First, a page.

The RTI has allowed the Indian public to investigate flagrant acts of corruption by governmental officials, many of whom were previously considered untouchable. Through precedents such as this act, ordinary Indians are developing the ability to hold officials accountable without the need for mass demonstrations, a course of action that was not available for many of the regimes that fell during the Arab Spring. “All the officials are scared of RTI now,” observed activist P.M.L. Kalayansundaram in a 2010 New York Times article. “If they don’t answer within 30 days, they know they can be suspended.” To the extent that the RTI serves as a channel to hold officials accountable, the likelihood of an Arab Spring-like protest movement in India will be smaller. Writing in Britain’s The Guardian, activist Aruna Roy argues that the law has “unearthed fraud, corruption, and poor governance, including, for instance, the Adarsh housing scam in Mumbai and the marking of university finals in Delhi.”
While the RTI has had its successes and has provided much-needed transparency in the operations of public authorities, it is still not a silver bullet in the fight against government corruption and injustice. Among the success stories, most of the information has been requested by RTI activists about nongovernmental agencies. Even though the information must be made available quickly and inexpensively, relatively few private citizens have the time or the resources to uncover governmental misconduct. In addition, the increased transparency does not translate into increased accountability. Without the backing of the media or other nongovernmental organizations, it is still difficult to alleviate the grievances of the masses. An additional problem is that political parties are not yet covered by the requirements in the law. This exclusion would allow the most powerful organizations in India’s democracy to continue to operate surreptitiously.
The RTI has allowed the Indian public to investigate flagrant acts of corruption by governmental officials, many of whom were previously considered untouchable.
As more corruption scandals surfaced, popular discontent grew again in 2011. The noted social activist Anna Hazare went on a hunger strike in Delhi in April. The government’s poor handling of the situation led to a mass movement that gained tremendous momentum, with social-media platforms being used heavily to strengthen the protest and to mobilize the nation. Within days, the government ceded to public demand and passed a resolution agreeing to the three prime provisions of the Jan Lokpal Bill, namely, to deter corruption, compensate citizen grievances, and protect whistle-blowers. “Parliamentarians have been jolted by what they feared could have become violent protests if Mr. Hazare’s hunger strike had continued,” stated the Financial Times. “I am relieved that Mr. Hazare has agreed to break his fast. We were worried about his health,” said Pranab Mukherjee, the finance minister. “It would have caused a substantial agitation in Delhi and other parts of the country.”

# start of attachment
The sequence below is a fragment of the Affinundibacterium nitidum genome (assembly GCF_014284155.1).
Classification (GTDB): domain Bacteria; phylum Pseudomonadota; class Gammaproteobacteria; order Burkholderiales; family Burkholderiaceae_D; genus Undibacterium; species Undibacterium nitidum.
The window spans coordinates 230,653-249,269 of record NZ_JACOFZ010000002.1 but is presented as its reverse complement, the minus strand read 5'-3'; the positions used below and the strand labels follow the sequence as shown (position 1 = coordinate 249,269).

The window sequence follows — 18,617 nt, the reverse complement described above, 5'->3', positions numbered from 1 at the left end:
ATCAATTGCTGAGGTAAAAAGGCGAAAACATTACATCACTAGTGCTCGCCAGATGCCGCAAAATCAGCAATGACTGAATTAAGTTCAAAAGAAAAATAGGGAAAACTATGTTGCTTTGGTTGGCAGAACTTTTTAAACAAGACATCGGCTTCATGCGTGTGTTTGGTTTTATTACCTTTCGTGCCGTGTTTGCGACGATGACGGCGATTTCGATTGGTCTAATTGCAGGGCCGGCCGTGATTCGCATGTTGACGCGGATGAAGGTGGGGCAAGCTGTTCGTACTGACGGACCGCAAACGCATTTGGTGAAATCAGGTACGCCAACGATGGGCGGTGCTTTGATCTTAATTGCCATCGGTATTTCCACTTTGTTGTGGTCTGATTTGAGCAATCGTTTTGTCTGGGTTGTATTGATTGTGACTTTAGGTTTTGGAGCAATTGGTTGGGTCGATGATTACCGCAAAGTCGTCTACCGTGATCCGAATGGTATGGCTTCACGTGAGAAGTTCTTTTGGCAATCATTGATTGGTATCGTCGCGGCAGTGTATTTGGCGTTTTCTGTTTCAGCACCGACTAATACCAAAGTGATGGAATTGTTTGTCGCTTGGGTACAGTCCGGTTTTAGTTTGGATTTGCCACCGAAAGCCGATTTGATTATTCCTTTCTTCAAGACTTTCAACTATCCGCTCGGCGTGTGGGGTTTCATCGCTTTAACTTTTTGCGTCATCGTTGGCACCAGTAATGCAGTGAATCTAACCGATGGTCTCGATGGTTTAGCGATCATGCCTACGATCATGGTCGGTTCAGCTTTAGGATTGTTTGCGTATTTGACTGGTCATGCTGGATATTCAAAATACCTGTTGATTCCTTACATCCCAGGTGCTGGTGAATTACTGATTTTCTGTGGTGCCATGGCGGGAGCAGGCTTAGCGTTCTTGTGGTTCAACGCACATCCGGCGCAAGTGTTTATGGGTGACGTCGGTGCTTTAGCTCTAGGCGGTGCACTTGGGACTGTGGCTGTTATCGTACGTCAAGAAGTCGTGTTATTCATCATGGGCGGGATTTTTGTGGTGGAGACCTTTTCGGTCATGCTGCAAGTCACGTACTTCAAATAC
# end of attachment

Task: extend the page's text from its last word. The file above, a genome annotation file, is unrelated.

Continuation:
As oftentimes happens in India, however, the bill did not clear the Upper House of Parliament in 2011, and the government has not reactivated the process of approval since then. When asked about his views on the anticorruption movement and its results, a prominent business professional said that, “We are sitting on a time bomb, and the naturally peaceful atmosphere now will transform. Luckily, it’s not a pressure cooker situation in India. You can vent. It’s truly democratic. India will evolve, and I am truly optimistic about that.” This point was also made by another business person in India: “We have to move from being an advanced civilization in the advanced state of decay to an advanced civilization in the advanced state of growth. We most certainly are, albeit slowly, making progress in the right direction.”
Historians, political pundits, and contemporary politicians have argued that factors similar to India’s independence uprising, which led to the effective coalescing of a mass revolutionary movement, may be in place today.
The relatively modest progress in combating corruption has led to the rise and consolidation of more radical protest movements. One of them, the Naxalites, began in West Bengal in 1967 to advocate and fight for the rights of tribal people and landless agricultural peasants. Initially, the movement was guided by the Maoist theory of violent agricultural revolutions focused on the removal of the national bourgeoisie from power. It has since evolved to include more randomized acts of violence against affluent citizens and low-level police and political figures. While the Naxalites have achieved some significance, recently being called India’s largest domestic security threat by Prime Minister Manmohan Singh, the movement has struggled to raise country-wide support to implement federal-level changes in legislation for social mandates and agricultural land reforms.